Rejuvenile by Christopher Noxon  

Even those adults who haven’t seen an action figure since blowing up their last G.I. Joe are making room in their lives for toys—often without knowing it. Cell phones, automobiles, even housewares—all have been transformed in recent years from purely utilitarian to positively toy-like.

Call it toyification. In previous eras, new technology was often camouflaged to blend with everyday adult surroundings. The first phonographs, radios, and televisions gained mass acceptance after manufacturers packed the mechanics into wood cabinets suitable for the living room. Likewise, the first typewriters, calculators, and copy machines were sheathed in die-cast metal cases that looked right at home next to filing cabinets and waste containers in corporate offices.

Today’s computers, cell phones, and other electronic gadgets tell a different story. They are neither made nor used like furniture or hardware; instead, they bear an unmistakable resemblance to toys. Few companies have worked the tech-toy association as successfully as Apple, which rebounded from its mid-1990s slump by creating a product that directly challenged the popular image of a dark-shelled PC that sorts through deep reservoirs of code in a clumsy slog to produce spreadsheets or sales reports. The iMac was gumdrop-shaped and cheerful and could be ordered in blueberry, strawberry, tangerine, and grape (thus recasting the emotional experience of choosing a computer into the same sort of choice you once made standing on tippy-toes at the corner ice cream parlor). The same translucent, jewel-colored motif was subsequently copied by manufacturers of staplers, microwaves, and TV sets.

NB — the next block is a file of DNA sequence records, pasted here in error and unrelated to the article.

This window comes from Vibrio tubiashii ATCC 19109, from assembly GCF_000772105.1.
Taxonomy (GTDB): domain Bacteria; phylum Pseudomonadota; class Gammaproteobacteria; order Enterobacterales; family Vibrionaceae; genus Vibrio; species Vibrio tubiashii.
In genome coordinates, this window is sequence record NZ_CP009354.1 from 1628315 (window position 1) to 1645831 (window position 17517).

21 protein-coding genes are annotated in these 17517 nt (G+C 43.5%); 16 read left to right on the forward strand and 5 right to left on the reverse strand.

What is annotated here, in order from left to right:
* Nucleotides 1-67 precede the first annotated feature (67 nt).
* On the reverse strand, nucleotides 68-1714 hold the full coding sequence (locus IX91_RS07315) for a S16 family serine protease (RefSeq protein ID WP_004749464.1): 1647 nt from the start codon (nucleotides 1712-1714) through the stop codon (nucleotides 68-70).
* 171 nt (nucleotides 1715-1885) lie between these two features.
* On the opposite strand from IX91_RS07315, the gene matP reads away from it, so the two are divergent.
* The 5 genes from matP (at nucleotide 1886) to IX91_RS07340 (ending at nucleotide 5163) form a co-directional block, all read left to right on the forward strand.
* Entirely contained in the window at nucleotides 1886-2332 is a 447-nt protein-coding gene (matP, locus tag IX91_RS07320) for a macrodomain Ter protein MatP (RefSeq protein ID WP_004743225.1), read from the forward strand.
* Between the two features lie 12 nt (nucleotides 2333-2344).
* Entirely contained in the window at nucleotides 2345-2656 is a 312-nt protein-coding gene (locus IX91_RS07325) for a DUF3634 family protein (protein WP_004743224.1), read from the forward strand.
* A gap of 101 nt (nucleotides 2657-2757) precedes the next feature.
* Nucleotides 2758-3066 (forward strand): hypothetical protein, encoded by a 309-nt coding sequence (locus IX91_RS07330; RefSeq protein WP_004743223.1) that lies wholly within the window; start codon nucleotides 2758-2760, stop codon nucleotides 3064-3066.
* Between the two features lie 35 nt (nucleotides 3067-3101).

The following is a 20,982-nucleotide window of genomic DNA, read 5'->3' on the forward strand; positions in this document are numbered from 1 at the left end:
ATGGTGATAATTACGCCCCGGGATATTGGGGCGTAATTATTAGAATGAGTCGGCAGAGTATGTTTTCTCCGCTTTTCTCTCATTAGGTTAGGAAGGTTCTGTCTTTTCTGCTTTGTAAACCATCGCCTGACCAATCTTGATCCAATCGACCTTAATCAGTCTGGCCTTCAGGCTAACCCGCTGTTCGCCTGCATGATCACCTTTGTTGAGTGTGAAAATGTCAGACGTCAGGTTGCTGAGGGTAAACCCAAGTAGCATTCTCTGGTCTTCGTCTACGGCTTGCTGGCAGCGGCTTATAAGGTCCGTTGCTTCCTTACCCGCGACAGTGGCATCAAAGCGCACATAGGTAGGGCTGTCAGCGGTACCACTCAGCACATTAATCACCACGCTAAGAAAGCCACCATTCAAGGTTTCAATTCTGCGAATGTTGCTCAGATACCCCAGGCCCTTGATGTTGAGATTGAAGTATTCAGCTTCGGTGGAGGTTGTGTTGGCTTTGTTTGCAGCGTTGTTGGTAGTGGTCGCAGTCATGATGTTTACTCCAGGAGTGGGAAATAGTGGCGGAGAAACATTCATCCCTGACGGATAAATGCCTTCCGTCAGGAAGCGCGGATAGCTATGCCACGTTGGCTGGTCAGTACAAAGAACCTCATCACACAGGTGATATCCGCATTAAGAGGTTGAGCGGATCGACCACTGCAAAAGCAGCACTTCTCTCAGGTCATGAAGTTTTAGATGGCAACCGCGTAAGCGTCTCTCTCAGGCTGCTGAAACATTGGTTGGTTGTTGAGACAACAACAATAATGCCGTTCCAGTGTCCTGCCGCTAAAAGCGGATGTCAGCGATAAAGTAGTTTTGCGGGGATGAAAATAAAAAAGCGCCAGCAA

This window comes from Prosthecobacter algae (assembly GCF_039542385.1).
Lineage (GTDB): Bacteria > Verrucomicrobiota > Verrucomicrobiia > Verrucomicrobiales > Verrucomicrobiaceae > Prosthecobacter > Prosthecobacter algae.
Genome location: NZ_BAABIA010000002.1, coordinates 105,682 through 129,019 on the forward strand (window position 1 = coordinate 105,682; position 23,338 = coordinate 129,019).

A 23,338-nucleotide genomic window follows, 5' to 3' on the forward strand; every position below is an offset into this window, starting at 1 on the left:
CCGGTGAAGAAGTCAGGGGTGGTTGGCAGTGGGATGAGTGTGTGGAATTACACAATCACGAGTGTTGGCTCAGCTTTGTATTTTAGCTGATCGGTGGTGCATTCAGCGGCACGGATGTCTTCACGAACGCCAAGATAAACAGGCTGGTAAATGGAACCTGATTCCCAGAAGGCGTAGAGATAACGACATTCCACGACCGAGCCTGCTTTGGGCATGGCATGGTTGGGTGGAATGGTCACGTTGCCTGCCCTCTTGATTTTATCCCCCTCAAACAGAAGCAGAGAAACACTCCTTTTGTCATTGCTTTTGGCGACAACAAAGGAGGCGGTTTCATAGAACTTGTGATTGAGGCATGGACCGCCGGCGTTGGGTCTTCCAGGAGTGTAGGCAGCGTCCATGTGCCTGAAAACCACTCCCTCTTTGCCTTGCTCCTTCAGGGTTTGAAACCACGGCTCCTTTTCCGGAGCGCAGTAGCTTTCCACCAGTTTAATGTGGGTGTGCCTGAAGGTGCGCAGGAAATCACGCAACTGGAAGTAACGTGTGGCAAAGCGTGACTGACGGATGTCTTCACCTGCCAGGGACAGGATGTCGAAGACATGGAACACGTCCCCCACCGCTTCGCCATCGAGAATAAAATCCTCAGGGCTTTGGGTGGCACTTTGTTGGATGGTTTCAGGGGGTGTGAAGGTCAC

Riding high on this triumph of toyification, Apple has gone on to infuse its entire product line with the whimsy, cheer, and suggestiveness of playthings. Taking a page from kindergarten alphabet books, new operating systems are named after jungle cats. New components have been given the look and feel of yo-yos, or toy spacecraft. (The sci-fi influence runs deep in Apple product design. The white-shelled, streamlined iBooks, for instance, would fit right in amid the pre-grunge futuristic worlds summoned in “2001: A Space Odyssey” and “THX1138,” seminal childhood movies for many of Apple’s die-hard adult fans.) And following the success of its iPod digital music player, Apple released an even smaller, cuter, and more successful line known as the iPod Mini, which came in nursery-room shades of pink, mint green, and powder blue. In all, Apple presents its products as simple on the surface, easy on the eye, friendly in function, and yet containing limitless possibilities. Its products are no mere devices, as any fervent Mac user will attest; they are portals to worlds of wonder.

This isn’t simply a matter of aesthetics. Apple’s first and most lasting innovation was its graphical user interface. Before Apple, personal computers required users to learn and input specific lines of DOS code. In the early 1980s, Apple created the first viable commercial version of a system that incorporated a mouse, a desktop, and simple, cartoon-like icons that could be clicked on, dragged about, and otherwise toyed with. The actual nuts and bolts of computing were hidden behind this decorative partition, the unseen hands of code fattening up whimsical, happy-face icons. Twenty years later, we take this interface for granted, but it’s worth recognizing for what it is: Computing as puppet show.

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